“I’m a Muslim,” Mostafa El Sehamy told the New York Times reporter Vivian Yee. “But I believe that maybe God sent this guy to unite everybody together.” Ilyse Shapiro, a Jewish volunteer for the World Meeting of Families in Philadelphia, told Yee she had replied to her husband’s skepticism about her enthusiasm for Francis this way. “[The papal visit] transcends Catholicism. It transcends religion.” She explained, “This pope is speaking for the poor and the powerless. That is beyond religion.”
Longing for Holiness
Deep down people understand, as David Brooks writes in The Road to Character, “We don’t live for happiness; we live for holiness.” Holiness consists in an integrity of life, which people of every sort, believers and nonbelievers, Jews and Christians, Muslims and Sikhs, find palpable in Pope Francis. The pope’s presence was like the sun and rain. It came in such abundance that it uncovered the longings for holiness and community long buried within too many American hearts.
In Pope Francis’ theology of encounter, we find God in the face of the stranger. No line in his speech to Congress, a body divided over immigration reform, received louder and longer applause than his invocation of the Golden Rule. He told legislators with masterly rhetorical jujitsu, “The rule points in a definite direction,” that is, to welcoming migrants and refugees. “Let us seek for others,” he urged, “the same possibilities we seek for ourselves. Let us help others grow as we would like to be helped ourselves.”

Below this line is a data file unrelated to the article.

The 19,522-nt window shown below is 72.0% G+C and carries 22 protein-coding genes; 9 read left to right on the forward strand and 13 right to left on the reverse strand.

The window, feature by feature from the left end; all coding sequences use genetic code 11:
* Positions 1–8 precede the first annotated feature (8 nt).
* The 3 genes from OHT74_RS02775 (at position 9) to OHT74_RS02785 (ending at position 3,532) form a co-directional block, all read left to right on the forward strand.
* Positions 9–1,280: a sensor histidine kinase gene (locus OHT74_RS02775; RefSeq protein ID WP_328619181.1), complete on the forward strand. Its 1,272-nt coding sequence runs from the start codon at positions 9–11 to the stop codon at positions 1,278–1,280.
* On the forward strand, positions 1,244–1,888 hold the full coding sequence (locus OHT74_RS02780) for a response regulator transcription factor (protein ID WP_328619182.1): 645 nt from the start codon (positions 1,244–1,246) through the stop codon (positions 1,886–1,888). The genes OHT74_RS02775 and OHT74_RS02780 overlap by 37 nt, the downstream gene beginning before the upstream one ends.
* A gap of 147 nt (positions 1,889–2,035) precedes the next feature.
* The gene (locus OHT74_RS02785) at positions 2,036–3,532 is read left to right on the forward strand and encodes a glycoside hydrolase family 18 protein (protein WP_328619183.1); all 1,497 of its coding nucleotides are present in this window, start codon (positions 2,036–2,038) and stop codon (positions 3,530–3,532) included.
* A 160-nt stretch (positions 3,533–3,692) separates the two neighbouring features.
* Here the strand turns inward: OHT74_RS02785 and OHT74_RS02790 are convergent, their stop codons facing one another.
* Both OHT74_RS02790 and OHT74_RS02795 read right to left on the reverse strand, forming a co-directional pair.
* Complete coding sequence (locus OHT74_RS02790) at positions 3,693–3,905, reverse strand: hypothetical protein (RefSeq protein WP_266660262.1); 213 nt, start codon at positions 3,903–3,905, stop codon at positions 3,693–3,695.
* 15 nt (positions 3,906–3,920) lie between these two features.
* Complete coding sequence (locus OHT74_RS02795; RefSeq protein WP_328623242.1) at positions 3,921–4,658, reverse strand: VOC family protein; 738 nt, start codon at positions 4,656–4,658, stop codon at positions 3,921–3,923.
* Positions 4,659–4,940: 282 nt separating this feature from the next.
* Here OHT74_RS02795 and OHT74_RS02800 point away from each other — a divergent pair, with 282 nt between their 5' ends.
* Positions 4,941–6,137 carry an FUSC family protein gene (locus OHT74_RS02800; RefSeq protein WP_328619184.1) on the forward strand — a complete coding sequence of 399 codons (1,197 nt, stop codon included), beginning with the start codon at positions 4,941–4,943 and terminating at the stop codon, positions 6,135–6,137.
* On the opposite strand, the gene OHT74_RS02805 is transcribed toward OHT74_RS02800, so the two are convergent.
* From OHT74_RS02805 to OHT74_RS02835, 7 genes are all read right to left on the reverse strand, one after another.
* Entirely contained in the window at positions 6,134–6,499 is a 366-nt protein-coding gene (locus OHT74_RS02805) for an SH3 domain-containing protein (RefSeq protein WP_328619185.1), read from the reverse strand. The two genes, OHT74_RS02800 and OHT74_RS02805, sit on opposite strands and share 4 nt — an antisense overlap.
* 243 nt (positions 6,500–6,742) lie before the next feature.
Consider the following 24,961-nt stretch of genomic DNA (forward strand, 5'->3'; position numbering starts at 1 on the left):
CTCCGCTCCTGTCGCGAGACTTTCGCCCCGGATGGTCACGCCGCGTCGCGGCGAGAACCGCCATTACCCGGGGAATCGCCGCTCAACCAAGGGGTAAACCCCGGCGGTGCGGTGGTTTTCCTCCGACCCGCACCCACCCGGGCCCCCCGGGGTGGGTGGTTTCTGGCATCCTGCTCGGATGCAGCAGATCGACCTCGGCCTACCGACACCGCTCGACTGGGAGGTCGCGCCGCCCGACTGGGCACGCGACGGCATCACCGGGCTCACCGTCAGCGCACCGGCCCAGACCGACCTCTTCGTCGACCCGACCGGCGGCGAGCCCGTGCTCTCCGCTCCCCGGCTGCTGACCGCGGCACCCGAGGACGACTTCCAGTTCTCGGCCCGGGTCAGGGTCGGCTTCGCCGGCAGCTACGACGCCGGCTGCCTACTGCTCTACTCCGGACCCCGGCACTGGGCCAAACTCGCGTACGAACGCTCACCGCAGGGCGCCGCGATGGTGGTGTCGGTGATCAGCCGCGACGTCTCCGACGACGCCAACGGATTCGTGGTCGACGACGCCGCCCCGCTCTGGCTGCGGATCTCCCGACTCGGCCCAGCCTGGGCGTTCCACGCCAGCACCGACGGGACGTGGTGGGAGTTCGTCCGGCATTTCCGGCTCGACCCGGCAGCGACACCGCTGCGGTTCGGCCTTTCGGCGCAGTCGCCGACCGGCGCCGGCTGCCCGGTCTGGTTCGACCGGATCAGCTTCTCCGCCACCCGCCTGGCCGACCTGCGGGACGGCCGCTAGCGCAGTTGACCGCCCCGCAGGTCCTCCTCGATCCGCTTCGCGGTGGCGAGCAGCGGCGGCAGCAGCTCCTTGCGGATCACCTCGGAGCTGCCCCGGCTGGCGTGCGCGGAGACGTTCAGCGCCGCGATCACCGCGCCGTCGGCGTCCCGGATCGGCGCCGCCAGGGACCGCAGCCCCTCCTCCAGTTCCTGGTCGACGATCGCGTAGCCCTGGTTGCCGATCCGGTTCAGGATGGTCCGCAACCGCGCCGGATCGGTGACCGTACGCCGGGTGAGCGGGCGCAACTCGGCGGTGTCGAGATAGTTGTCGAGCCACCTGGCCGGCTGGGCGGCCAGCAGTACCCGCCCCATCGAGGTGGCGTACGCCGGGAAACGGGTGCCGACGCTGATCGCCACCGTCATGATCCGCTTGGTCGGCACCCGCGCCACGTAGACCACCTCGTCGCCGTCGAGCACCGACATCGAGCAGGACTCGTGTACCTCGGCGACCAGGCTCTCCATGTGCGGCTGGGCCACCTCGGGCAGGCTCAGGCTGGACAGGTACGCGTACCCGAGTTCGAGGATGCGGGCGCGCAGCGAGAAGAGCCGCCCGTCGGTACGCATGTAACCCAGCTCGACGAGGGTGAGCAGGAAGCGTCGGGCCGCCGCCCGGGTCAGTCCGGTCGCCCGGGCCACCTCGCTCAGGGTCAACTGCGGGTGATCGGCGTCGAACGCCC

The pope built attention to society’s outsiders into his trip, with visits in Washington to a Catholic Charities soup kitchen, where people struggling with homelessness or addiction or with criminal records dine; in New York’s East Harlem, with a diverse group of schoolchildren at Our Lady Queen of Angels elementary school; and in Philadelphia, with men in prison and, later, victims of sexual abuse.
Ideally, one of the outcomes of festive events is to break down differences between groups. When skeptics ask what the lasting effect of these six days will be, they are asking whether, when Francis returns to Rome, people will continue to reach across the divisions in our society and the borders of our nation to those in need. Will we ask ourselves, as he said at St. Patrick’s Church in Washington: “Why do these, our brothers and sisters, have no place to live? Why are these brothers and sisters of ours homeless?”
In one of his most eloquent passages, he evoked for a congregation at Madison Square Garden in New York the dark shadows of the metropolis where so many of God’s faceless ones dwell:
In big cities, beneath the roar of traffic, beneath “the rapid pace of change,” so many faces pass by unnoticed because they have no “right” to be there, no right to be part of the city. They are the foreigners, the children who go without schooling, those deprived of medical insurance, the homeless, the forgotten elderly. These people stand at the edges of our great avenues, in our streets, in deafening anonymity. They become part of an urban landscape which is more and more taken for granted, in our eyes, and especially in our hearts.
In the midst of the darkness, he told his listeners, “God’s faithful people can see, discern and contemplate his living presence in the midst of life, in the midst of the city.” Again and again, Pope Francis asked us to make the communion we enjoyed with one another in his presence real and effective in encounter with “the others” in our midst.